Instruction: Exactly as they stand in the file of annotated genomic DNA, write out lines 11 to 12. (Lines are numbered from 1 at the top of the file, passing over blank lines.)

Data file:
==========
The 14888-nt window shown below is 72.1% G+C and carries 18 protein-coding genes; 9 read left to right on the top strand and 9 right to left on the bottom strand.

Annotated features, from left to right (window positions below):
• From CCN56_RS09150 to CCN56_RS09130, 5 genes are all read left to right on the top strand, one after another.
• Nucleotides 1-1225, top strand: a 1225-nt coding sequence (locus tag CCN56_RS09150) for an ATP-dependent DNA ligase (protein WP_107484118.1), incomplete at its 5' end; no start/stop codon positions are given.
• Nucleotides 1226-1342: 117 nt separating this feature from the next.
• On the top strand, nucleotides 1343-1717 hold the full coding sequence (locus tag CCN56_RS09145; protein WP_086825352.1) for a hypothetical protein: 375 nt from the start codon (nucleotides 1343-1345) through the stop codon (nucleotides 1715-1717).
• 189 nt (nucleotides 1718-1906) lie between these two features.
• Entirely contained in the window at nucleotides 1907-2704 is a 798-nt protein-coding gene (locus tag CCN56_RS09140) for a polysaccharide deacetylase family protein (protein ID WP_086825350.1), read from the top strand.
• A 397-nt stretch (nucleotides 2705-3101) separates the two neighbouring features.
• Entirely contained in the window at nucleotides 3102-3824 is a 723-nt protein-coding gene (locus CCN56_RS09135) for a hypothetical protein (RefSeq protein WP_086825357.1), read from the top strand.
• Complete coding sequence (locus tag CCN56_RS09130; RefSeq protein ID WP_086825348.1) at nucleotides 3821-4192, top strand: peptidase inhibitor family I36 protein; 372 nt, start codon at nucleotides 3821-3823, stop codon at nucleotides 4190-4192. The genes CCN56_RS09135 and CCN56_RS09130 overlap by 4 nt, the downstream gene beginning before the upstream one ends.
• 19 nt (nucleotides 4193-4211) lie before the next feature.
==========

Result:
• Complete coding sequence (locus tag CCN56_RS09130; RefSeq protein ID WP_086825348.1) at nucleotides 3821-4192, top strand: peptidase inhibitor family I36 protein; 372 nt, start codon at nucleotides 3821-3823, stop codon at nucleotides 4190-4192. The genes CCN56_RS09135 and CCN56_RS09130 overlap by 4 nt, the downstream gene beginning before the upstream one ends.
• 19 nt (nucleotides 4193-4211) lie before the next feature.